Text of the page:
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Old 03-21-2017, 03:38 PM   #31
mapuc
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I expect that we in the near future will see a huge sign on AVGWarhawk's CP or what they call it.

"No comments today, I'm cruising in my Buick. Will be back very very later folks"

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Old 03-21-2017, 05:39 PM   #32
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Wouldn't it be cheaper and easier to just get die-cast model cars?...



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Old 03-21-2017, 05:59 PM   #33
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Wouldn't it be cheaper and easier to just get die-cast model cars?...



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I have die cast as well. ��
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Old 03-21-2017, 06:47 PM   #34
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Originally Posted by mapuc View Post
I expect that we in the near future will see a huge sign on AVGWarhawk's CP or what they call it.

"No comments today, I'm cruising in my Buick. Will be back very very later folks"

Markus

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Old 03-21-2017, 07:41 PM   #35
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I expect that we in the near future will see a huge sign on AVGWarhawk's CP or what they call it.

"No comments today, I'm cruising in my Buick. Will be back very very later folks"

Markus
They got holes in the sides like subs.
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Old 03-21-2017, 08:38 PM   #36
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There is enough nickel content the metal is hard enough to withstand unleaded gas.
I would still use upper cylinder oil like Morey's in old lead cars, I don't have one now but I used to use an upper cylinder drip.
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Old 03-22-2017, 06:53 AM   #37
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I would still use upper cylinder oil like Morey's in old lead cars, I don't have one now but I used to use an upper cylinder drip.

Either that or Marvel Mystery oil. In the oil, it helps clean the engine internally. Added to the fuel, it keeps the valves and combustion chamber from experiencing carbon buildup. Chris maintains his cars properly so he has less if anything to worry about. The only bad thing about Marvel in the fuel is that it has a detrimental effect on catalytic converters. The older cars that Chris has doesn't have to worry about that.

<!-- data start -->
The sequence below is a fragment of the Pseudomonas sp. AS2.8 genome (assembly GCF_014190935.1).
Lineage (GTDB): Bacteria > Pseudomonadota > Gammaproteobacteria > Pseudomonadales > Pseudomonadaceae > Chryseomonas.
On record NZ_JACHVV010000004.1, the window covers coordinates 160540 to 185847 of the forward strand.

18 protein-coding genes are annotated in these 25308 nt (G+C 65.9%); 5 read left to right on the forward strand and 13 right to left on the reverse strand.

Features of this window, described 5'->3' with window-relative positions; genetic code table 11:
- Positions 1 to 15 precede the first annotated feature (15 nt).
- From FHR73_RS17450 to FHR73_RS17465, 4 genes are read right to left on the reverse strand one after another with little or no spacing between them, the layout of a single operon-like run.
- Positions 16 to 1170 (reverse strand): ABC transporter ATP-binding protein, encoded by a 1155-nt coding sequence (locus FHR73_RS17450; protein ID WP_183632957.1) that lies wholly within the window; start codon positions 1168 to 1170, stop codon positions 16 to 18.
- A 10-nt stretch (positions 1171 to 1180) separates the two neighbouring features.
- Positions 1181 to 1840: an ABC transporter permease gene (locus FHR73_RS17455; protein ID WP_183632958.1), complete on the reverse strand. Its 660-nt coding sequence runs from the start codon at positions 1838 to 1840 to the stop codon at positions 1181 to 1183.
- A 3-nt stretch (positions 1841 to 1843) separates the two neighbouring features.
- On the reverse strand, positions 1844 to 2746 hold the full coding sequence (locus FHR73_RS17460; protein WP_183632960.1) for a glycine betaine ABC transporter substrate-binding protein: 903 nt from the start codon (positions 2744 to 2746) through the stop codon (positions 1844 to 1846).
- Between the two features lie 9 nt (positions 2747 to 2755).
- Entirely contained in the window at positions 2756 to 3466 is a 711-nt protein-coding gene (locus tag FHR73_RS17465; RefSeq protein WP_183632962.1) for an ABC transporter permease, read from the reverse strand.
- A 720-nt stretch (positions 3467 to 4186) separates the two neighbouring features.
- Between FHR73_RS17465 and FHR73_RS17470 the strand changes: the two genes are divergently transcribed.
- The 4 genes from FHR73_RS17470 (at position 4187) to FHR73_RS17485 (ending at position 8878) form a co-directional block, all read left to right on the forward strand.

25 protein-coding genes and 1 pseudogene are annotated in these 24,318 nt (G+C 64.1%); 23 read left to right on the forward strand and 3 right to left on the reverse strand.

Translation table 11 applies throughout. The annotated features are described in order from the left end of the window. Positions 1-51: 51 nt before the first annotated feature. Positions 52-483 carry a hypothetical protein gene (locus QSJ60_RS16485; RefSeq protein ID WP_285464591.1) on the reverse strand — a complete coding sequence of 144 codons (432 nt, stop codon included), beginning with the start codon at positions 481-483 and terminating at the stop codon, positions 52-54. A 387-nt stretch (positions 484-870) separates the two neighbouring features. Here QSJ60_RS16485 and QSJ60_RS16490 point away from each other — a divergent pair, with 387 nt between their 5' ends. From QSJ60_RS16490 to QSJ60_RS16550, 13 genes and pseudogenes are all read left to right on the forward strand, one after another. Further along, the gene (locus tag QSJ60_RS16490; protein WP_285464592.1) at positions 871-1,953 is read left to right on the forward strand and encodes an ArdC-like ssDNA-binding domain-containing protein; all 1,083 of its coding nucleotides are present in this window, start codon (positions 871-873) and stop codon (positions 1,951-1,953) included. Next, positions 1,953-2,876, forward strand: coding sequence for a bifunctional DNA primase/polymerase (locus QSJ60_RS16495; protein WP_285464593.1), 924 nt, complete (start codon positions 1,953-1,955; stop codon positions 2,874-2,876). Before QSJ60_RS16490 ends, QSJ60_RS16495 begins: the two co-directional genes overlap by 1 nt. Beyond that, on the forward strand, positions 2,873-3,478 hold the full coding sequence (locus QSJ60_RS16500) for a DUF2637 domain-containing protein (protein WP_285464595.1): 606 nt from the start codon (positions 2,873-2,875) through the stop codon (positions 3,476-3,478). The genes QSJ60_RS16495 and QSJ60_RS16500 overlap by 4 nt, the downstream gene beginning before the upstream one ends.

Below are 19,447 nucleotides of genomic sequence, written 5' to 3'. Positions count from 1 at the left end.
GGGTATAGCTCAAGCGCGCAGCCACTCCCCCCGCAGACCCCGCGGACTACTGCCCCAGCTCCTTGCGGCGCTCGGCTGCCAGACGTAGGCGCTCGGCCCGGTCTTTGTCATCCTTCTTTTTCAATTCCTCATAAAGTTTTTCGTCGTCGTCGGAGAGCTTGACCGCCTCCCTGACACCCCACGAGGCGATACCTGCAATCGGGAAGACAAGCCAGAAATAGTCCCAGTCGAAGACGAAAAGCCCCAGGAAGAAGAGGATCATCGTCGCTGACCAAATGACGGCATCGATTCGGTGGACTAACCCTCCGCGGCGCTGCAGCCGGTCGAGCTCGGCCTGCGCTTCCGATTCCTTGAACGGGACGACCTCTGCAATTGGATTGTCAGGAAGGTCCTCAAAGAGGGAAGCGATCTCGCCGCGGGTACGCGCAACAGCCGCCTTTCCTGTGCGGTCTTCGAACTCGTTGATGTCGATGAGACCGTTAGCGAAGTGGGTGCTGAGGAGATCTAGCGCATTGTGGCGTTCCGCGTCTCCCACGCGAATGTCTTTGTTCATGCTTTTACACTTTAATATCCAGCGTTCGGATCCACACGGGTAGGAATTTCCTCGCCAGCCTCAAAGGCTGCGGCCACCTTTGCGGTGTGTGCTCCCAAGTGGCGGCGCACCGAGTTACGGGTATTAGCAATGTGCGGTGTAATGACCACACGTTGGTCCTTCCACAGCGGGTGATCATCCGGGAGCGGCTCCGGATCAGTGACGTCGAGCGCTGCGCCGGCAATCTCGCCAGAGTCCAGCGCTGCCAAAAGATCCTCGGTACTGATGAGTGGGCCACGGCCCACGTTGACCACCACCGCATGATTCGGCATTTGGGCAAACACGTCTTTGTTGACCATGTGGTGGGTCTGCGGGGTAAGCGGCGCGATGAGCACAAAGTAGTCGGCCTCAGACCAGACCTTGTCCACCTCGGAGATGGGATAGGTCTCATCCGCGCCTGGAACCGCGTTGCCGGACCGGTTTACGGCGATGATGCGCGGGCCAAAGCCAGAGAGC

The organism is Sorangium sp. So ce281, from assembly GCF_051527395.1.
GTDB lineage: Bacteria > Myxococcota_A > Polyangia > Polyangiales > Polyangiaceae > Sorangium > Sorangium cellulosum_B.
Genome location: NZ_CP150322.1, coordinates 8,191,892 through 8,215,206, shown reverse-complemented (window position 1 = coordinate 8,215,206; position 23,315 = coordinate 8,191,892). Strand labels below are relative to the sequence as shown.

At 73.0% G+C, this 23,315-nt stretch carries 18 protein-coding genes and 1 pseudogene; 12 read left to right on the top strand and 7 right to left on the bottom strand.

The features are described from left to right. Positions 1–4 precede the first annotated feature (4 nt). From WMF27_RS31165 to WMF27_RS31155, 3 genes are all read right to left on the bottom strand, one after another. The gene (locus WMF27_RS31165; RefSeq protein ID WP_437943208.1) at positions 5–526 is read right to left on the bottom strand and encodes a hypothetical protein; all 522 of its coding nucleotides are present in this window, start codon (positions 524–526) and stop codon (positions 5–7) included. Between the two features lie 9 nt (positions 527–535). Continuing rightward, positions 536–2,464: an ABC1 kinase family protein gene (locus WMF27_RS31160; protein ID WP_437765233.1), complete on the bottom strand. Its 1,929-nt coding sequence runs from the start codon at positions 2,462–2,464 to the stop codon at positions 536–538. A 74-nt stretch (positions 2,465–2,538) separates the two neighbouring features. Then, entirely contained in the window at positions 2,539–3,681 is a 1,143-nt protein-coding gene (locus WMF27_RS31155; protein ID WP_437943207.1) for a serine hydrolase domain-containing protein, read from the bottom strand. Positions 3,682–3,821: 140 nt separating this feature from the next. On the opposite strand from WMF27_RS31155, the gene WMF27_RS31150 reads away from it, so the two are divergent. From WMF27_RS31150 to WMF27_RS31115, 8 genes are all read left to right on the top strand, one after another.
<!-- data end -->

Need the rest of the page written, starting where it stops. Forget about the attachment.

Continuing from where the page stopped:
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Old 03-22-2017, 07:51 AM   #38
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I would still use upper cylinder oil like Morey's in old lead cars, I don't have one now but I used to use an upper cylinder drip.
I could use it as a precaution but the metallurgy of Buick heads does not really require it. I do run a cleaner for the valves through the fuel tank once in a while. By and large, the issues with the 264 nailhead were completely created by the rebuilder. Further, the thermostat installed let the engine run much to cool and allowed incomplete burn of fuels and other crap the previous owner was dumping in the tank. As you can see from the pictures, the carbon and oil in every cylinder looks like the La Brea Tar Pits. Since my repairs I driven the car 1000 miles. The piston rings have seated well. No oil loss. I pulled the plugs and all look as they should with complete burn of fuel. She pulls like a freight train.
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Old 03-22-2017, 08:04 AM   #39
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Either that or Marvel Mystery oil. In the oil, it helps clean the engine internally. Added to the fuel, it keeps the valves and combustion chamber from experiencing carbon buildup. Chris maintains his cars properly so he has less if anything to worry about. The only bad thing about Marvel in the fuel is that it has a detrimental effect on catalytic converters. The older cars that Chris has doesn't have to worry about that.
The nailhead 54-57 are wet valves. There are no valve stem seals. When starting the engine there is a puff of oil smoke which is inherent to the design. Buick added valve stem seals later. Marvels would be of some use here because these valves have been know to stick from sitting to long thus bending a push rod. Since I drive my cars once a week weather permitting I do not worry about stuck valves much. I do use Lucas Classic Car oil as it is rich in zinc that the tappets require. Zinc is all but removed from today's oils.

The upkeep of these older cars is fairly easy. The after market support is quite good for Buick and other manufacturers. It is growing every day. Plenty of clubs and folks with parts. There are a few parts we call "unobtainium" as you ain't going to find it, period.

I can say since driving these older vehicles I appreciate my daily driver much more. Sometimes driving the 54 is a chore and like wrestling a gorilla. Bias ply tires track and grab inconsistencies in the road. The 60 I just purchased is much more pleasurable to drive. The leaps and bounds of improvements in engineering from 54 to 60 is remarkable.